It sounds like you are workig with a real estate agent and it may be your company requires the use of a certain company, but find another source besides just one agent. Look for an agent that has been in the business years, knows the area and often knows property for sale, just with no signs on them. Be sure you are using an agent that lives in the area where you want to, not one town over. Often they only find the obvious. Also, be sure to ask your new coworkers.

Happy house hunting.






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 01-16-2007, 10:16 Post: 138861
AnnBrush



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 Ergh Man buying a new place sucks

There are plenty of decent houses around - you just have to be prepared to pay what everybody else is paying for them - generally in real estate there are no bargains to be had. It could be that you might need to reconsider what you are prepared to pay or lower your expectations a little?






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 01-16-2007, 13:57 Post: 138868
Iowafun

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 Ergh Man buying a new place sucks

We are looking in the Milwaukee Metro area, but trying to stay out of Milwaukee since we don't like half the mortgage payment to be taxes. Plus I'm portly enough that a kevlar vest would make me look ridiculous.

One of the issue we are facing was the market turned from a seller's market to a buyers market. But many sellers have not adjusted for that and frankly, have an over-inflated opinion of their home. So the homes that are valued correctly and don't have major defects are selling. Problem is those homes are very few and far between right now.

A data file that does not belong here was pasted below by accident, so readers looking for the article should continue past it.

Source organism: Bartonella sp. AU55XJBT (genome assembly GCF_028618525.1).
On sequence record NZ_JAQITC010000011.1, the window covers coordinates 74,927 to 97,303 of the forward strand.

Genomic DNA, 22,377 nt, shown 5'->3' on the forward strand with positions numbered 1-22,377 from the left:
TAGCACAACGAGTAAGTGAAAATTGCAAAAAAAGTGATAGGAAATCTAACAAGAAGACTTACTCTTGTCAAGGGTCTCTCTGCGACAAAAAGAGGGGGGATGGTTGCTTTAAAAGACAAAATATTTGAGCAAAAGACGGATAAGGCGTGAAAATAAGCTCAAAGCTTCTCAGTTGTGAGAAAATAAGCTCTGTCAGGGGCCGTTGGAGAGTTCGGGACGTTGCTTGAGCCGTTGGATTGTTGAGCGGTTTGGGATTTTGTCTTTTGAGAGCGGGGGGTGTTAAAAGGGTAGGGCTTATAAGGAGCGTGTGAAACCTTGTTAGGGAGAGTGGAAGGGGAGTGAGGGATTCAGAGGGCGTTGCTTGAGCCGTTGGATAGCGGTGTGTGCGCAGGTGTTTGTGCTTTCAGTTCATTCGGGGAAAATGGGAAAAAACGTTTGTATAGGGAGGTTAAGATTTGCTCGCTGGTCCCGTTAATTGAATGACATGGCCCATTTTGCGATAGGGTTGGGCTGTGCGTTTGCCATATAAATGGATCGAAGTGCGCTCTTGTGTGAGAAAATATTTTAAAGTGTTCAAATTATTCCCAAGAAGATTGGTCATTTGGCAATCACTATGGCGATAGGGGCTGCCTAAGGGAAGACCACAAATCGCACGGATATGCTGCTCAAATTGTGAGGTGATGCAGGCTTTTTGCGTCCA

We found one we like with 4 acres of property and at a good price. BUT, it is much further away than we want to be and put my worst day 50-60 minutes drive each way. That would be ok for me, but a contender for a job for my wife is in the local as my worst day. So she'd be doing the bad drive every day.

I made fun of the wallpaper, but we are looking past the color and the wallpaper since that can be fixed for relatively minor expense. I don't mind replacing carpet either for a home at the right price. So my focus is on the big stuff like layout, storage, usefulness, etc.

One factor is my wood shop equipment. I can run that in a basement, but the basement needs to have access such that the equipment can be placed down there, wood hauled down and projects hauled back up. So those narrow stairs with the 90 degree turn just don't pass the test.